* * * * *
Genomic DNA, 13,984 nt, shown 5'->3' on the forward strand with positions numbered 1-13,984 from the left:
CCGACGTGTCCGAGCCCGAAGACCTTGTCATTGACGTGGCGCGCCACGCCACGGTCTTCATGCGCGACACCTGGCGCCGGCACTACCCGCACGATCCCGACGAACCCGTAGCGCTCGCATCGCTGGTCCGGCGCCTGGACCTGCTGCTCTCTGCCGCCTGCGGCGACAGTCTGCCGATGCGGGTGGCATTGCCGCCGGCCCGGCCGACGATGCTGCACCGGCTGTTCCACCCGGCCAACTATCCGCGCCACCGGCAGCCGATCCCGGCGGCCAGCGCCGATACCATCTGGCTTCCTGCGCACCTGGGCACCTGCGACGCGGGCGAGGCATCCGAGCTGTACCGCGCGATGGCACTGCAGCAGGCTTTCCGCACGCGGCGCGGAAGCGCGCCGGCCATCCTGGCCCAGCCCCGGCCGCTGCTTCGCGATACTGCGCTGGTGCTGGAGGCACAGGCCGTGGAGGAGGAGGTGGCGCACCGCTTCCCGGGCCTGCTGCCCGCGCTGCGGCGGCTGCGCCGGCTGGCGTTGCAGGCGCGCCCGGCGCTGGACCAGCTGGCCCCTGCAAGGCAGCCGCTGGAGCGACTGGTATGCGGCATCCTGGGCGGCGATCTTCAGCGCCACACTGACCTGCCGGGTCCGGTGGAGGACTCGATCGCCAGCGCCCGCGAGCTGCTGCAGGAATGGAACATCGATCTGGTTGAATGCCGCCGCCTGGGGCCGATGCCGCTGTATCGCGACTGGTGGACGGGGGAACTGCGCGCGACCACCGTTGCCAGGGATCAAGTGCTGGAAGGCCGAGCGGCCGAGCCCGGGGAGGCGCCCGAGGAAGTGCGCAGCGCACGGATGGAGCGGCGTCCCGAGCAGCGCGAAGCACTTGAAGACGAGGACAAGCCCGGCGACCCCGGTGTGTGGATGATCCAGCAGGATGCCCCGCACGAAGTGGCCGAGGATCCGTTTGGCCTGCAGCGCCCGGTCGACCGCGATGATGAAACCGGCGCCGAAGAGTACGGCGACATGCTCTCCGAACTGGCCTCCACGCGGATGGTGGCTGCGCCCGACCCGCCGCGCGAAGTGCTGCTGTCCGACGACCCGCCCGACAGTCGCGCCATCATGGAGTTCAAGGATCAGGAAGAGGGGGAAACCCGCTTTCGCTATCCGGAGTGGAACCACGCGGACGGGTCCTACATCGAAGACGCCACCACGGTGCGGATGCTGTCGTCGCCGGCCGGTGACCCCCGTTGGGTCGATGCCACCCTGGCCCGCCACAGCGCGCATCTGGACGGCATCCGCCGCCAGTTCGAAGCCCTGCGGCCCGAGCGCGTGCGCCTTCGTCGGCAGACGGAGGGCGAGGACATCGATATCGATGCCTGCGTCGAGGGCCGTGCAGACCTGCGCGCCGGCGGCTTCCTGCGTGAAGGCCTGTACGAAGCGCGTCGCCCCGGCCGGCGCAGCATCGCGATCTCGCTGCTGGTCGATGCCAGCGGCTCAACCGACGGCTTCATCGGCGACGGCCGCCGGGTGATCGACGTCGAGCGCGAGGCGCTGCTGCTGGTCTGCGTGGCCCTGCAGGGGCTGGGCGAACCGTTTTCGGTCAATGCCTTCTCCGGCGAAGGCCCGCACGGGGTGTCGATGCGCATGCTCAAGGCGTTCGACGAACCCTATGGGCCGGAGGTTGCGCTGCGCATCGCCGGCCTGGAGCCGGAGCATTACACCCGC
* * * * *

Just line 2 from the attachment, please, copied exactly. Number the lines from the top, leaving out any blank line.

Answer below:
CCGACGTGTCCGAGCCCGAAGACCTTGTCATTGACGTGGCGCGCCACGCCACGGTCTTCATGCGCGACACCTGGCGCCGGCACTACCCGCACGATCCCGACGAACCCGTAGCGCTCGCATCGCTGGTCCGGCGCCTGGACCTGCTGCTCTCTGCCGCCTGCGGCGACAGTCTGCCGATGCGGGTGGCATTGCCGCCGGCCCGGCCGACGATGCTGCACCGGCTGTTCCACCCGGCCAACTATCCGCGCCACCGGCAGCCGATCCCGGCGGCCAGCGCCGATACCATCTGGCTTCCTGCGCACCTGGGCACCTGCGACGCGGGCGAGGCATCCGAGCTGTACCGCGCGATGGCACTGCAGCAGGCTTTCCGCACGCGGCGCGGAAGCGCGCCGGCCATCCTGGCCCAGCCCCGGCCGCTGCTTCGCGATACTGCGCTGGTGCTGGAGGCACAGGCCGTGGAGGAGGAGGTGGCGCACCGCTTCCCGGGCCTGCTGCCCGCGCTGCGGCGGCTGCGCCGGCTGGCGTTGCAGGCGCGCCCGGCGCTGGACCAGCTGGCCCCTGCAAGGCAGCCGCTGGAGCGACTGGTATGCGGCATCCTGGGCGGCGATCTTCAGCGCCACACTGACCTGCCGGGTCCGGTGGAGGACTCGATCGCCAGCGCCCGCGAGCTGCTGCAGGAATGGAACATCGATCTGGTTGAATGCCGCCGCCTGGGGCCGATGCCGCTGTATCGCGACTGGTGGACGGGGGAACTGCGCGCGACCACCGTTGCCAGGGATCAAGTGCTGGAAGGCCGAGCGGCCGAGCCCGGGGAGGCGCCCGAGGAAGTGCGCAGCGCACGGATGGAGCGGCGTCCCGAGCAGCGCGAAGCACTTGAAGACGAGGACAAGCCCGGCGACCCCGGTGTGTGGATGATCCAGCAGGATGCCCCGCACGAAGTGGCCGAGGATCCGTTTGGCCTGCAGCGCCCGGTCGACCGCGATGATGAAACCGGCGCCGAAGAGTACGGCGACATGCTCTCCGAACTGGCCTCCACGCGGATGGTGGCTGCGCCCGACCCGCCGCGCGAAGTGCTGCTGTCCGACGACCCGCCCGACAGTCGCGCCATCATGGAGTTCAAGGATCAGGAAGAGGGGGAAACCCGCTTTCGCTATCCGGAGTGGAACCACGCGGACGGGTCCTACATCGAAGACGCCACCACGGTGCGGATGCTGTCGTCGCCGGCCGGTGACCCCCGTTGGGTCGATGCCACCCTGGCCCGCCACAGCGCGCATCTGGACGGCATCCGCCGCCAGTTCGAAGCCCTGCGGCCCGAGCGCGTGCGCCTTCGTCGGCAGACGGAGGGCGAGGACATCGATATCGATGCCTGCGTCGAGGGCCGTGCAGACCTGCGCGCCGGCGGCTTCCTGCGTGAAGGCCTGTACGAAGCGCGTCGCCCCGGCCGGCGCAGCATCGCGATCTCGCTGCTGGTCGATGCCAGCGGCTCAACCGACGGCTTCATCGGCGACGGCCGCCGGGTGATCGACGTCGAGCGCGAGGCGCTGCTGCTGGTCTGCGTGGCCCTGCAGGGGCTGGGCGAACCGTTTTCGGTCAATGCCTTCTCCGGCGAAGGCCCGCACGGGGTGTCGATGCGCATGCTCAAGGCGTTCGACGAACCCTATGGGCCGGAGGTTGCGCTGCGCATCGCCGGCCTGGAGCCGGAGCATTACACCCGC